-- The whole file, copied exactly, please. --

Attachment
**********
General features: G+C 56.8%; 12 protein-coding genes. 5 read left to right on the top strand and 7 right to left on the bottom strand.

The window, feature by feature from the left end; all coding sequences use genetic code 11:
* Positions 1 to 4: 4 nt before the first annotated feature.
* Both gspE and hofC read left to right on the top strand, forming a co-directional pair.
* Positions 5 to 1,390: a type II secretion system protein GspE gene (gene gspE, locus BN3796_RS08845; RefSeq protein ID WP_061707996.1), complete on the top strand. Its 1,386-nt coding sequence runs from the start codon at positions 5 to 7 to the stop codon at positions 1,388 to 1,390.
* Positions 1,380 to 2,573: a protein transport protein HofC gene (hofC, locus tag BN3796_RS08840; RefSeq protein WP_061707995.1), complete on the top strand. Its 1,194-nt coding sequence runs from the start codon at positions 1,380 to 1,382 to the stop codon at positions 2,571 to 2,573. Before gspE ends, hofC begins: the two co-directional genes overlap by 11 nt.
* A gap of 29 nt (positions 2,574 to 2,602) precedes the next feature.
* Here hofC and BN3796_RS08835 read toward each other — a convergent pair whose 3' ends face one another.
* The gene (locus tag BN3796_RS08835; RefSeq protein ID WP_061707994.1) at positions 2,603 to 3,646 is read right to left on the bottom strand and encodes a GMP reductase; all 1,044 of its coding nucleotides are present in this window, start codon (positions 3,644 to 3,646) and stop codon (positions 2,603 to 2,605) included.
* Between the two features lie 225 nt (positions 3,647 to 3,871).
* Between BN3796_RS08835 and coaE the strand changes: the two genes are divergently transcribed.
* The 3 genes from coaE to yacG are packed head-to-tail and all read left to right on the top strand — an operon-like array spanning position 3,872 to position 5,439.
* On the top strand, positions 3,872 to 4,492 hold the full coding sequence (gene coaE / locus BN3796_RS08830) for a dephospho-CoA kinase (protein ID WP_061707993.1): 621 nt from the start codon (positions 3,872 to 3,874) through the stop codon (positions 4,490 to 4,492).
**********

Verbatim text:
General features: G+C 56.8%; 12 protein-coding genes. 5 read left to right on the top strand and 7 right to left on the bottom strand.

The window, feature by feature from the left end; all coding sequences use genetic code 11:
* Positions 1 to 4: 4 nt before the first annotated feature.
* Both gspE and hofC read left to right on the top strand, forming a co-directional pair.
* Positions 5 to 1,390: a type II secretion system protein GspE gene (gene gspE, locus BN3796_RS08845; RefSeq protein ID WP_061707996.1), complete on the top strand. Its 1,386-nt coding sequence runs from the start codon at positions 5 to 7 to the stop codon at positions 1,388 to 1,390.
* Positions 1,380 to 2,573: a protein transport protein HofC gene (hofC, locus tag BN3796_RS08840; RefSeq protein WP_061707995.1), complete on the top strand. Its 1,194-nt coding sequence runs from the start codon at positions 1,380 to 1,382 to the stop codon at positions 2,571 to 2,573. Before gspE ends, hofC begins: the two co-directional genes overlap by 11 nt.
* A gap of 29 nt (positions 2,574 to 2,602) precedes the next feature.
* Here hofC and BN3796_RS08835 read toward each other — a convergent pair whose 3' ends face one another.
* The gene (locus tag BN3796_RS08835; RefSeq protein ID WP_061707994.1) at positions 2,603 to 3,646 is read right to left on the bottom strand and encodes a GMP reductase; all 1,044 of its coding nucleotides are present in this window, start codon (positions 3,644 to 3,646) and stop codon (positions 2,603 to 2,605) included.
* Between the two features lie 225 nt (positions 3,647 to 3,871).
* Between BN3796_RS08835 and coaE the strand changes: the two genes are divergently transcribed.
* The 3 genes from coaE to yacG are packed head-to-tail and all read left to right on the top strand — an operon-like array spanning position 3,872 to position 5,439.
* On the top strand, positions 3,872 to 4,492 hold the full coding sequence (gene coaE / locus BN3796_RS08830) for a dephospho-CoA kinase (protein ID WP_061707993.1): 621 nt from the start codon (positions 3,872 to 3,874) through the stop codon (positions 4,490 to 4,492).